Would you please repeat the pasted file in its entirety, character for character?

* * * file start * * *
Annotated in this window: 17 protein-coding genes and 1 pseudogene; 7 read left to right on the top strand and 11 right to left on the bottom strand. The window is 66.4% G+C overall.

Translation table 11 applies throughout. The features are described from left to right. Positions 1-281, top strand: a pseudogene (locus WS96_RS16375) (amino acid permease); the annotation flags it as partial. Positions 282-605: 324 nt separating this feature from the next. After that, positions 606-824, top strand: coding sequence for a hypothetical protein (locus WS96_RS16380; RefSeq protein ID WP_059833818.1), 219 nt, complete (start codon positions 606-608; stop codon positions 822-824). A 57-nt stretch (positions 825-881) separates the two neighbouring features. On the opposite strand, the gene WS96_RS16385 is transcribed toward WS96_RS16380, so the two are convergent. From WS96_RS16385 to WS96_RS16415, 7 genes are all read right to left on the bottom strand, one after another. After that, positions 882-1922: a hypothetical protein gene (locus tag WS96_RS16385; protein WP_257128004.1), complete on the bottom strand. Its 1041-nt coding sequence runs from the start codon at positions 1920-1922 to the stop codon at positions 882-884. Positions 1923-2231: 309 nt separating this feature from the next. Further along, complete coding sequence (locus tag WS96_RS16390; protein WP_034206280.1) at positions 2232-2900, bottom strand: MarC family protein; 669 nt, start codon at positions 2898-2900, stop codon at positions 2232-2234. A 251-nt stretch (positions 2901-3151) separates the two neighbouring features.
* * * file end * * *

Annotated in this window: 17 protein-coding genes and 1 pseudogene; 7 read left to right on the top strand and 11 right to left on the bottom strand. The window is 66.4% G+C overall.

Translation table 11 applies throughout. The features are described from left to right. Positions 1-281, top strand: a pseudogene (locus WS96_RS16375) (amino acid permease); the annotation flags it as partial. Positions 282-605: 324 nt separating this feature from the next. After that, positions 606-824, top strand: coding sequence for a hypothetical protein (locus WS96_RS16380; RefSeq protein ID WP_059833818.1), 219 nt, complete (start codon positions 606-608; stop codon positions 822-824). A 57-nt stretch (positions 825-881) separates the two neighbouring features. On the opposite strand, the gene WS96_RS16385 is transcribed toward WS96_RS16380, so the two are convergent. From WS96_RS16385 to WS96_RS16415, 7 genes are all read right to left on the bottom strand, one after another. After that, positions 882-1922: a hypothetical protein gene (locus tag WS96_RS16385; protein WP_257128004.1), complete on the bottom strand. Its 1041-nt coding sequence runs from the start codon at positions 1920-1922 to the stop codon at positions 882-884. Positions 1923-2231: 309 nt separating this feature from the next. Further along, complete coding sequence (locus tag WS96_RS16390; protein WP_034206280.1) at positions 2232-2900, bottom strand: MarC family protein; 669 nt, start codon at positions 2898-2900, stop codon at positions 2232-2234. A 251-nt stretch (positions 2901-3151) separates the two neighbouring features.